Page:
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University of Colorado Spent $100K to Prevent Weed-Smoking on 4/20

Illustration for article titled University of Colorado Spent $100K to Prevent Weed-Smoking on 4/20

The University of Colorado at Boulder spent over a hundred grand this year to prevent a massive annual group pot party on their grounds for the second year in a row. School officials closed campus to anyone who wasn't a student, saying they wanted to preserve "the academic mission of the institution." This is almost as bad as the fact that those who go to the Boulder Reservoir this Fourth of July will have to limit their drinking to a specific beer garden. What is HAPPENING to our good nation?!


CU's 4/20 smoke-out is a time-honored tradition for the college, which is typically ranked as one of the top party schools in the country. You might be thinking, hey, isn't that stuff legal in Colorado now? Yes. Yes it is. But it's not legal to smoke in public and it's only legal for small amounts. A large-scale "smoke-out" featuring 10,000 people on a college campus was apparently too much for the state to handle.

Prevention costs went primarily to pay for police officers, a change from 2012, when fish fertilizer was applied to Norlin Quad to deter people who might want to enter.

If you'd like to learn more about the day that wasn't, Boulder's school paper, the CU Independent, has thrilling coverage of the event, or lack thereof. Literally, an entire section of their website is devoted to the topic: "4/20. News. Entertainment. Sports." The non-event even prompted an opinion piece in the Independent entitled "Spring snow poses bigger disturbance than 4/20."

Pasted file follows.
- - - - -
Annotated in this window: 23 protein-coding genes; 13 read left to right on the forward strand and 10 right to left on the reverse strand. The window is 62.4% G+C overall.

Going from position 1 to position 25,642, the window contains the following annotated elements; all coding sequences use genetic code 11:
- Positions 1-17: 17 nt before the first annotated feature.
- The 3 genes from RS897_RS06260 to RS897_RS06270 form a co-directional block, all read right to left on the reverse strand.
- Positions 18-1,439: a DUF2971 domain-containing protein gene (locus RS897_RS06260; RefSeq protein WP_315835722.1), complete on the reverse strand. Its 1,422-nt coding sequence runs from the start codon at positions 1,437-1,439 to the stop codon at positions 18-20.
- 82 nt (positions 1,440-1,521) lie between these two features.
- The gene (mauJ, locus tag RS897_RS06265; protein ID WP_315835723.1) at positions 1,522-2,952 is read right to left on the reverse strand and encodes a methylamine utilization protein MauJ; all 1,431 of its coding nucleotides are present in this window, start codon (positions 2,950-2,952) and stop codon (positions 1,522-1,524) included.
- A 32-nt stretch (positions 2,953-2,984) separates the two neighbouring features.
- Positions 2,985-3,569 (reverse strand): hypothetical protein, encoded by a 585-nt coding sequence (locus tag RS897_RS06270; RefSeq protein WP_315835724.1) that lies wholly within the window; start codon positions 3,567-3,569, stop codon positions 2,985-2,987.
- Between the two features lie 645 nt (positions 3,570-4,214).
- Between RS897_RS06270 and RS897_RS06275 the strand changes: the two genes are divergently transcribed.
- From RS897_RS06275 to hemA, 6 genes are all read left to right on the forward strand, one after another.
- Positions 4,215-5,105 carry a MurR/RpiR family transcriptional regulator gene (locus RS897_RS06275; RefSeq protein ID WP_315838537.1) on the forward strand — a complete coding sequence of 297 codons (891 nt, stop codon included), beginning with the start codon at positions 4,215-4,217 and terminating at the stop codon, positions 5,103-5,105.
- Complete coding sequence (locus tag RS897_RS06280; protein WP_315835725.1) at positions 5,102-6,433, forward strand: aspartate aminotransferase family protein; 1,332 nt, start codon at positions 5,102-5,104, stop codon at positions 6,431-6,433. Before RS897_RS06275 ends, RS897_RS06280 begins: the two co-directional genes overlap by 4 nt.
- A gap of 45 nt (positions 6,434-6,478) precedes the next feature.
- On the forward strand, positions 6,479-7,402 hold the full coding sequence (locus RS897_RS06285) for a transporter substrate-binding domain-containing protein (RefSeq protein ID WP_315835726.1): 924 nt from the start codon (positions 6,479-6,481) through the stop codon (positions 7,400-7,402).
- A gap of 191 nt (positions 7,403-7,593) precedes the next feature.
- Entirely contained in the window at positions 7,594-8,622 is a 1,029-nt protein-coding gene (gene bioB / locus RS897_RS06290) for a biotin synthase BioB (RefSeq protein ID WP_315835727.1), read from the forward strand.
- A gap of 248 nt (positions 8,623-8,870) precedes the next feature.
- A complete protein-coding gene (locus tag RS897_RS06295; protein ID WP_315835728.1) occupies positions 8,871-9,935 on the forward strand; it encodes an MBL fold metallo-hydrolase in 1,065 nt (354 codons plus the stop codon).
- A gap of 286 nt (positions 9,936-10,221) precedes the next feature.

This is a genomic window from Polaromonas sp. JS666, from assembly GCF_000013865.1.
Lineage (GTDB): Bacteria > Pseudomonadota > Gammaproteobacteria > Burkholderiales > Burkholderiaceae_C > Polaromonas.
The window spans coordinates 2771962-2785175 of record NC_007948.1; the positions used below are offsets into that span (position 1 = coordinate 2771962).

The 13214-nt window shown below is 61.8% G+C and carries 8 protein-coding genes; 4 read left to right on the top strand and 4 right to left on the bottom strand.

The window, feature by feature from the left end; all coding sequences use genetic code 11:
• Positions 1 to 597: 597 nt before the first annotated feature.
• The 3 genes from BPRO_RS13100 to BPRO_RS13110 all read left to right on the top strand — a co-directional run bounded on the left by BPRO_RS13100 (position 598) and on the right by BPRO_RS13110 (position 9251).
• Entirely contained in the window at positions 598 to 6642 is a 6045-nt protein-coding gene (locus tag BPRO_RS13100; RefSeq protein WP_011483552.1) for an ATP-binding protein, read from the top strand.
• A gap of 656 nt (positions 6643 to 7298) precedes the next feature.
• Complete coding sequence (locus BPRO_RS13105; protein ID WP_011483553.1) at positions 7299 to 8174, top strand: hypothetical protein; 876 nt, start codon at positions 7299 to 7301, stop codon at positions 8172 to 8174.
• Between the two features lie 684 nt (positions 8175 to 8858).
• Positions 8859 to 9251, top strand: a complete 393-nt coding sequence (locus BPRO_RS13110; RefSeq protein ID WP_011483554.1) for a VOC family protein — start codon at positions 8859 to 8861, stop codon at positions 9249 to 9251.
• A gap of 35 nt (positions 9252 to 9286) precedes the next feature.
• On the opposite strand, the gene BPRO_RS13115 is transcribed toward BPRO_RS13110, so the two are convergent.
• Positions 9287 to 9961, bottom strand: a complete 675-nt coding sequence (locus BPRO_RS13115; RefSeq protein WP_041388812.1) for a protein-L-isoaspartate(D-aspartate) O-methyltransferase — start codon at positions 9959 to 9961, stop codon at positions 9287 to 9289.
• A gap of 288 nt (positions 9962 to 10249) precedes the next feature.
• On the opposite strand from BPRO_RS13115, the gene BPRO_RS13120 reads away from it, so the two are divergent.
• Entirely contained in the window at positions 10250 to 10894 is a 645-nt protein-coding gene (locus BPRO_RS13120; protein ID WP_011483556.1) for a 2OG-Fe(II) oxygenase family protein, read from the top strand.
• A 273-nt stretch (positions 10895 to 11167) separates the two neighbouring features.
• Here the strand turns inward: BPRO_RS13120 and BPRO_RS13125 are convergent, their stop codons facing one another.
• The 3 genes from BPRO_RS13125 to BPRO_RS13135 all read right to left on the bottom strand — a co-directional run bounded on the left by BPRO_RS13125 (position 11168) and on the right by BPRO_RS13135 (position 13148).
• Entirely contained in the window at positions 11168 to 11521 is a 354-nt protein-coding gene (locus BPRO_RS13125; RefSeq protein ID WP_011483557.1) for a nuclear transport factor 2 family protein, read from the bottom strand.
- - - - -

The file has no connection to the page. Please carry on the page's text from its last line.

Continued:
Illustration for article titled University of Colorado Spent $100K to Prevent Weed-Smoking on 4/20

You can also relive the glory days that once were with this song/video from 2011 by a musical artist Small Hands named "This is Our Colorado." It's a chill jam. And if this one isn't your thing, there's hundreds more.

Image via YouTube

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10.000 high people all crowed up in a relatively small area would have been a huge safety concern. Just off the top of my head, what if somebody has an allergic reaction to the drugs? Can help get to them fast enough with 10.000 people with dulled sense in the way? Can they even manage to ask for help at all? What if something triggers a panic reaction, and those 10.000 people start stampeding on each other? What if one of those 10.000 people brings stronger drugs than weed, maybe something like that hallucinogenic mushroom that made a guy rip his own dick off or maybe bath salts? Or, we all know how common rape is on campus, what if some rapists take advantage of the confusion to rape girls with dulled senses?

They were non-students too, so they would have got in the way of students who wanted to attend class.

Look, I get that the demonization of low-tier drugs is absurd, especially when kids who did nothing worse than smoking pot are getting thrown in jail while actual criminals are cuddled ("oh noes, that poor bright man raped somebody, poor him!"). But come the fuck on. The university of Colorado is not the bad guy here.